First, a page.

The Mountain Wilderness Factor

Geoff Roes explains why he think mountain athletes have an advantage in ultramarathons.

By on August 2, 2012 | Comments

I’ve thought often about why the fastest long distance trail runners don’t always seem to be the “fastest” flatter, shorter distance runners. Obviously, everyone is physically suited to be best at one particular distance or discipline of running, but time and time again I feel like I see runners who are much faster at trail ultrarunning than they “should” be based on their basic running ability.

This reality leads many people to make the assumption that ultrarunners aren’t real runners, and that if more “fast” runners were running ultras, the current front runners of the sport would have no chance of keeping up. If you’ve ever read any thread about ultrarunning on Letsrun then you know what I’m talking about. The problem with this argument is that more and more of these “fast” runners are taking a stab at trail ultrarunning, and none of them are solidifying themselves ahead of, or in most cases even all that close to the current crop of ultrarunning’s top dogs, most of whom have never run a sub-2:30 marathon. It’s no longer a valid question to ask, “will top marathon runners come to dominate ultrarunning?” Enough of them have tried and come up plenty short of domination. Sure, few if any of the very top marathon runners in the world have ever run an ultra, but there’s no logical reason to assume that sub-2:10 marathoners would inexplicably be able to run these trail ultras more than 5 or 10% faster than the several dozen 2:10-2:20 marathoners who have tried trail ultras. In almost all cases this 5 or 10% would not be enough to dominate major trail ultras. Compete near the front of the pack, yes; dominate, no.

The interesting question then becomes, why is this the case? Why does a runner’s basic running ability and their running background not seem to have a decisive link to their success in trail ultras? Why are there so many top level trail ultrarunners who are really not that fast at any other type of running, as well as so many runners who are really fast at all other types of distance running who can’t come close to competing at the front of the pack in trail ultras?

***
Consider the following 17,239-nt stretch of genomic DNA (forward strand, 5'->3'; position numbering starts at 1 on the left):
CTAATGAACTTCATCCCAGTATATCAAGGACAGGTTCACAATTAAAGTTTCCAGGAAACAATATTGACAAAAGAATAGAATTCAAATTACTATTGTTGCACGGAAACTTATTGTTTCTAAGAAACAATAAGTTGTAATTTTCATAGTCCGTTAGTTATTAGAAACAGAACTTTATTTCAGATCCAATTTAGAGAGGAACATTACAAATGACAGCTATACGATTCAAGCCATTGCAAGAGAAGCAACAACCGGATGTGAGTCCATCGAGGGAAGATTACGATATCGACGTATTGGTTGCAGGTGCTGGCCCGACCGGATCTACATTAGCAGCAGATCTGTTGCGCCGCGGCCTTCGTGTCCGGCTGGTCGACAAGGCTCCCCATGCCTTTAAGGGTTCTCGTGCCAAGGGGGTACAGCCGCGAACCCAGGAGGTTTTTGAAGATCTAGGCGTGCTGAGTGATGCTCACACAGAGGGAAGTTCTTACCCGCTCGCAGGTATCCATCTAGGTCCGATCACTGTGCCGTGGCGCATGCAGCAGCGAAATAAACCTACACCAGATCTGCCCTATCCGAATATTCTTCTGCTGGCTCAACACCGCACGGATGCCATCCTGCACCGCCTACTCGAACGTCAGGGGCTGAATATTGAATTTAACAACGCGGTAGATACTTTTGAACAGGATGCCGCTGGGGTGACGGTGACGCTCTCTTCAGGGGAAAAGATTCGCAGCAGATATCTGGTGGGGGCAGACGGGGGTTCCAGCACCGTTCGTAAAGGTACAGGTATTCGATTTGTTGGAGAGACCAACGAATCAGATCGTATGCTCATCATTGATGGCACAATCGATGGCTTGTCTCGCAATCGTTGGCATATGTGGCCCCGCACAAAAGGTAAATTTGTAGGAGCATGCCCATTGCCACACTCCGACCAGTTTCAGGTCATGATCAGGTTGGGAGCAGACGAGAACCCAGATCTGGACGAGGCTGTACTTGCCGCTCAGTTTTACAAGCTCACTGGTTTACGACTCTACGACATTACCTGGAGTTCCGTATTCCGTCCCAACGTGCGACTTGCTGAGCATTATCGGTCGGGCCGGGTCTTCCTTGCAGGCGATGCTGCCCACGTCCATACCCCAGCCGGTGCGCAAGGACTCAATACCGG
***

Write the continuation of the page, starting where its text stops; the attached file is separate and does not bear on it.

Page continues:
Obviously, there are many factors which influence this, but the most significant of these is one’s level of comfort and experience out in remote, wild, mountainous places. Initially, this might sound like a very small factor, but over time I have come to believe that this is the number one reason why there are certain runners who are inexplicably fast at trail ultras, while others are not nearly as fast as might be expected.

It’s no secret that confidence is a huge factor in being successful at just about anything in life, including running. The terrain that most trail ultras pass through is challenging enough that anyone who lacks mountain wilderness experience will likely lack confidence when it comes to dealing with all the factors the mountains can throw your way: severe weather, route finding, impossibly steep climbs, extreme solitude, and muddy, rocky, rooty trail. Add to this that virtually every 100-mile trail race requires several hours of running through this terrain in the dark. For anyone who lacks experience and capability in these kinds of settings, this can all seem downright terrifying.